FT, metered access
• Samsung Plays For Time
To nobody’s great surprise, the board of Samsung Electronics punted a decision on the kind of radical restructuring advocated by activist investor Elliott Management. Instead, it announced a review that it said would take at least six months. Elliott is pressing Samsung’s owners to split the group into a holding company and an operating company, a move which it says will allow billions of dollars to be returned to shareholders. The Lee family that controls Samsung is more concerned with managing a generational transfer of power down from patriarch Lee Kun-hee, who has been hospitalized since a heart attack two years ago. It’s doing so at a time of serious distractions, from the Galaxy Note 7 fiasco to the political corruption scandal currently roiling the country.
• Rupert Murdoch, Champion of Independent Reporting
It’s almost enough to restore your faith in the much-maligned mainstream media (whatever they may be). The Wall Street Journal’s reporting, which exposed the problems at Theranos, hit few people harder than the paper’s owner, Rupert Murdoch, who was one of several large investors in the company during its ill-fated expansion phase. Theranos is now under criminal and civil investigations by U.S. attorneys and the Securities and Exchanges Commission, and has suspended its core blood-testing operations. It may not be Murdoch’s last $100 million, but his willingness to let the paper do its job in the public interest is a striking counterpoint to the prevailing doom and gloom narrative among media types.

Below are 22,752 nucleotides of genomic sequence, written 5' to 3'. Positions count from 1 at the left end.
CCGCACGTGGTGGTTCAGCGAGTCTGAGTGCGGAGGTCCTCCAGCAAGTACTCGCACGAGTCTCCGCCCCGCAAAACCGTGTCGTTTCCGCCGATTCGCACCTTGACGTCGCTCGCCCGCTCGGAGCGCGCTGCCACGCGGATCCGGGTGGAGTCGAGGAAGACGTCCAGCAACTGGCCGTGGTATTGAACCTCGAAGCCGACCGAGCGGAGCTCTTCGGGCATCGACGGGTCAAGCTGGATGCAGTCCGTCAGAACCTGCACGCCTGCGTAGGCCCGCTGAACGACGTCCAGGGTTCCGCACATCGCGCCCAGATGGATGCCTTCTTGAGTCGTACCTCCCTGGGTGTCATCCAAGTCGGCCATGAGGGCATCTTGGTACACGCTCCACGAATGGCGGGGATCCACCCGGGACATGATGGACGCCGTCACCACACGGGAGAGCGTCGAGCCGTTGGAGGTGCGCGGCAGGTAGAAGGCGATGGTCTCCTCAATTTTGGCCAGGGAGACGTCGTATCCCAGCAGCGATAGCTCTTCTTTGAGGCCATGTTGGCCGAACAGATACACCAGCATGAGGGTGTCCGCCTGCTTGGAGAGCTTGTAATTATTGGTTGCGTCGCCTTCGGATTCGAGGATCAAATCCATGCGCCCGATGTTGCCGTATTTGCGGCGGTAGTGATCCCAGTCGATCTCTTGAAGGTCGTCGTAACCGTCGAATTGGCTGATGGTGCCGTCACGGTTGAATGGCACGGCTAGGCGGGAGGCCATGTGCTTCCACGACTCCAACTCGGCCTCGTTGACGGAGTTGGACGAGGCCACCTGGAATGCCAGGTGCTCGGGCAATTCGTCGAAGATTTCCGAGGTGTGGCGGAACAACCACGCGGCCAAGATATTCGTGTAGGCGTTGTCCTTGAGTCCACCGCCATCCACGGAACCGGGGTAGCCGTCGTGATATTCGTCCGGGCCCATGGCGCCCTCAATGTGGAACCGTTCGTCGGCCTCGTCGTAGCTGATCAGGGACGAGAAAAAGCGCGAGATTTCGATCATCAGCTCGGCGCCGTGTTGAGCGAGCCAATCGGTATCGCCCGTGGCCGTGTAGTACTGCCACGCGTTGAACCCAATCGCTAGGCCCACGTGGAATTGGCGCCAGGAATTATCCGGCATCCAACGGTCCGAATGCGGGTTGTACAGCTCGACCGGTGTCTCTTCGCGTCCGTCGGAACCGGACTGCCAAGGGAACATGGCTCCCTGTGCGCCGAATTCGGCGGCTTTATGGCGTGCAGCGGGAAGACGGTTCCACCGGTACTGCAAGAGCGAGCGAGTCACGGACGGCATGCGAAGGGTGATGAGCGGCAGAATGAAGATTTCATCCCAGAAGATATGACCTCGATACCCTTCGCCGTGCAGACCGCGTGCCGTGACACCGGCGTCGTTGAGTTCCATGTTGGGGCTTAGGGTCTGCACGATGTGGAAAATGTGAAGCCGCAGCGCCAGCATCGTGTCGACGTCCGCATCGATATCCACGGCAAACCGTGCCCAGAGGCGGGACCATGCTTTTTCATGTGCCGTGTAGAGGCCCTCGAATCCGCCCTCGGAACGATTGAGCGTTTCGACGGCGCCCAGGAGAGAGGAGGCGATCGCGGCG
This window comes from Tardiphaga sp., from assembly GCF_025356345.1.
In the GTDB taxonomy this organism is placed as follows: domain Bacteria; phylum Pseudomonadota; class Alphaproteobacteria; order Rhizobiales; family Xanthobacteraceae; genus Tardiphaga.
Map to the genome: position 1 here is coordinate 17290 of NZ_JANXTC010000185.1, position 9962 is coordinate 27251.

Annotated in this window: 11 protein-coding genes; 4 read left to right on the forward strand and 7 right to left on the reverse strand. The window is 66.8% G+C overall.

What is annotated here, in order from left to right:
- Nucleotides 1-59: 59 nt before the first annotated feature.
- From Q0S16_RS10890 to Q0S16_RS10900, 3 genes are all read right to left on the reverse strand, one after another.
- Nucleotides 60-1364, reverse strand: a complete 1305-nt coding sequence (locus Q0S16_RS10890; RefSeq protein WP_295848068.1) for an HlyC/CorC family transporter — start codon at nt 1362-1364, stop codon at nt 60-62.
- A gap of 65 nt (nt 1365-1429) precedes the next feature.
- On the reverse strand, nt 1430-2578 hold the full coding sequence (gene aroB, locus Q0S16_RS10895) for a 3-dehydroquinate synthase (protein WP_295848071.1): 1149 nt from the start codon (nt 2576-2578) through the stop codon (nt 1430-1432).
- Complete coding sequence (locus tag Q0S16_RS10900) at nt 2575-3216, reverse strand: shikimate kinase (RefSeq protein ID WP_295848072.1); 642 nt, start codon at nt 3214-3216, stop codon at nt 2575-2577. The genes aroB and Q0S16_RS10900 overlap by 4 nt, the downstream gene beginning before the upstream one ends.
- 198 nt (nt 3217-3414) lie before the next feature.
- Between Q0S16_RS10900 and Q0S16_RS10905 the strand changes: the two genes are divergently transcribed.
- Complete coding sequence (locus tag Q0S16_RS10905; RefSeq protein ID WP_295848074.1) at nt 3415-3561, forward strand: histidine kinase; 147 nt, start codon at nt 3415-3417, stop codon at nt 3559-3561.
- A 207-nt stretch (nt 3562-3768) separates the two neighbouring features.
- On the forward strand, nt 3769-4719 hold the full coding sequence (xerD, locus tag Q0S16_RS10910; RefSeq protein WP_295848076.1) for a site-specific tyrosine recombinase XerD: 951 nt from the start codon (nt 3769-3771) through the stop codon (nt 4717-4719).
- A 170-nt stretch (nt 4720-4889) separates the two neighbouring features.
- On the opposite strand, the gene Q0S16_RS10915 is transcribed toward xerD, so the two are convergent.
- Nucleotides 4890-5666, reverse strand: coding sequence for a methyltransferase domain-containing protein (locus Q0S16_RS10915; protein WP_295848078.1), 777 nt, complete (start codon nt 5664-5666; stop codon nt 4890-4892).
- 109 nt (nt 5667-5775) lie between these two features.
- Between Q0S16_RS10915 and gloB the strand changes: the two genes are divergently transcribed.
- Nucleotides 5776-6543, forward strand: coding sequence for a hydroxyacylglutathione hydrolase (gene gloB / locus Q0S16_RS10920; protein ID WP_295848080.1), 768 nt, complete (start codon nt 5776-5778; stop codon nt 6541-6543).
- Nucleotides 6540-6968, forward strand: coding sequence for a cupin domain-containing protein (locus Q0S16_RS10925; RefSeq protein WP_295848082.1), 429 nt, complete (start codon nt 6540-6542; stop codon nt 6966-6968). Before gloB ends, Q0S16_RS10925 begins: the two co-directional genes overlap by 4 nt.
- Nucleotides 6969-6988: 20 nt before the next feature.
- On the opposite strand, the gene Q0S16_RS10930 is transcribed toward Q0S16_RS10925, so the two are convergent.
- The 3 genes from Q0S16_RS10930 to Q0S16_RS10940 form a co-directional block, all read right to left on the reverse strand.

WSJ, subscription required
Around the Water Cooler
• WTO Hits Boeing Just as Hard as Airbus
The efforts of Boeing and Airbus to assure their mutual destruction by striking down the subsidies enjoyed by the other proceed admirably. The World Trade Organization ruled Monday that a Washington state tax break to help develop the 777X airliner was a “prohibited subsidy” that will have to be withdrawn. The WTO also backed EU claims that another six measures provided subsidies to Boeing, but rejected European arguments that these fell into the most toxic category being reviewed by its panel. The ruling may, and most certainly will, be appealed, but could ultimately have a serious impact on Boeing’s accounts, according to Reuters sources. The U.S. had only recently secured a parallel ruling against the EU limiting its subsidies to Airbus. The hot question, as the row lurches towards its 13th year (sic), is whether the subsidies to be repaid will cover the respective sides’ legal bills.